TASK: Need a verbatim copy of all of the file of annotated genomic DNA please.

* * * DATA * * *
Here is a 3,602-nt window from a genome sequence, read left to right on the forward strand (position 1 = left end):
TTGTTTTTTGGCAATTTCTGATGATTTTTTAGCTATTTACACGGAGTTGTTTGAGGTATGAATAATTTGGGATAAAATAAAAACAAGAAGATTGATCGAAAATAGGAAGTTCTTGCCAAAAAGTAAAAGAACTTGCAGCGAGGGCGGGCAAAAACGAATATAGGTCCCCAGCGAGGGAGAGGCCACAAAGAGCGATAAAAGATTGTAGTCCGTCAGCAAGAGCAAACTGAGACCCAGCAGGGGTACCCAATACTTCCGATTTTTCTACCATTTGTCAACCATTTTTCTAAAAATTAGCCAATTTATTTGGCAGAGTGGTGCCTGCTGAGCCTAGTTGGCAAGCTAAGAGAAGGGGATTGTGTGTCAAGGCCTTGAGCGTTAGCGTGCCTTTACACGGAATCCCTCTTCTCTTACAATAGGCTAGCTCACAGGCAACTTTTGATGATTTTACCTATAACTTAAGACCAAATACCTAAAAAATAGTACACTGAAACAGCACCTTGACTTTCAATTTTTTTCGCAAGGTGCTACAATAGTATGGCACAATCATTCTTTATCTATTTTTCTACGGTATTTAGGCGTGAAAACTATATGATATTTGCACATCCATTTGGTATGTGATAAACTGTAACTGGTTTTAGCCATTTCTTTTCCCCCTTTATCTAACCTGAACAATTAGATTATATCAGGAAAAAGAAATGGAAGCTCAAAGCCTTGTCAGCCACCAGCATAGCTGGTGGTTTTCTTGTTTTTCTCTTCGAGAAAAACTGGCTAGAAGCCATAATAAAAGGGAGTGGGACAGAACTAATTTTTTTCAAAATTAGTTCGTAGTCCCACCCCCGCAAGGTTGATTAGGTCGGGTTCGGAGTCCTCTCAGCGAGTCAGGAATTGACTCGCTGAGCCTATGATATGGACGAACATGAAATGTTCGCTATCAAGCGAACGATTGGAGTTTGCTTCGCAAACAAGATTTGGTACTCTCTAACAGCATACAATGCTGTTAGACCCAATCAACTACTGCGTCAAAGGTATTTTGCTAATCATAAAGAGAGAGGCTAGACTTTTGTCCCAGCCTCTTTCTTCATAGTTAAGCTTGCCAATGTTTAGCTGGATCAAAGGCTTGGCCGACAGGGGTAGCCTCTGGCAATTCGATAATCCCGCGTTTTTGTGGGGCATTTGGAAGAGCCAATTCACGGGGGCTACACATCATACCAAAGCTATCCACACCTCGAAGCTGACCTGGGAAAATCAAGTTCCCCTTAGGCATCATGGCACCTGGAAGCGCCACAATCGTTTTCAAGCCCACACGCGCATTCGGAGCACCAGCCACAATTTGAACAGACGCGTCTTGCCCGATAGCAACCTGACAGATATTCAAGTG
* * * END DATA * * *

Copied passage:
Here is a 3,602-nt window from a genome sequence, read left to right on the forward strand (position 1 = left end):
TTGTTTTTTGGCAATTTCTGATGATTTTTTAGCTATTTACACGGAGTTGTTTGAGGTATGAATAATTTGGGATAAAATAAAAACAAGAAGATTGATCGAAAATAGGAAGTTCTTGCCAAAAAGTAAAAGAACTTGCAGCGAGGGCGGGCAAAAACGAATATAGGTCCCCAGCGAGGGAGAGGCCACAAAGAGCGATAAAAGATTGTAGTCCGTCAGCAAGAGCAAACTGAGACCCAGCAGGGGTACCCAATACTTCCGATTTTTCTACCATTTGTCAACCATTTTTCTAAAAATTAGCCAATTTATTTGGCAGAGTGGTGCCTGCTGAGCCTAGTTGGCAAGCTAAGAGAAGGGGATTGTGTGTCAAGGCCTTGAGCGTTAGCGTGCCTTTACACGGAATCCCTCTTCTCTTACAATAGGCTAGCTCACAGGCAACTTTTGATGATTTTACCTATAACTTAAGACCAAATACCTAAAAAATAGTACACTGAAACAGCACCTTGACTTTCAATTTTTTTCGCAAGGTGCTACAATAGTATGGCACAATCATTCTTTATCTATTTTTCTACGGTATTTAGGCGTGAAAACTATATGATATTTGCACATCCATTTGGTATGTGATAAACTGTAACTGGTTTTAGCCATTTCTTTTCCCCCTTTATCTAACCTGAACAATTAGATTATATCAGGAAAAAGAAATGGAAGCTCAAAGCCTTGTCAGCCACCAGCATAGCTGGTGGTTTTCTTGTTTTTCTCTTCGAGAAAAACTGGCTAGAAGCCATAATAAAAGGGAGTGGGACAGAACTAATTTTTTTCAAAATTAGTTCGTAGTCCCACCCCCGCAAGGTTGATTAGGTCGGGTTCGGAGTCCTCTCAGCGAGTCAGGAATTGACTCGCTGAGCCTATGATATGGACGAACATGAAATGTTCGCTATCAAGCGAACGATTGGAGTTTGCTTCGCAAACAAGATTTGGTACTCTCTAACAGCATACAATGCTGTTAGACCCAATCAACTACTGCGTCAAAGGTATTTTGCTAATCATAAAGAGAGAGGCTAGACTTTTGTCCCAGCCTCTTTCTTCATAGTTAAGCTTGCCAATGTTTAGCTGGATCAAAGGCTTGGCCGACAGGGGTAGCCTCTGGCAATTCGATAATCCCGCGTTTTTGTGGGGCATTTGGAAGAGCCAATTCACGGGGGCTACACATCATACCAAAGCTATCCACACCTCGAAGCTGACCTGGGAAAATCAAGTTCCCCTTAGGCATCATGGCACCTGGAAGCGCCACAATCGTTTTCAAGCCCACACGCGCATTCGGAGCACCAGCCACAATTTGAACAGACGCGTCTTGCCCGATAGCAACCTGACAGATATTCAAGTG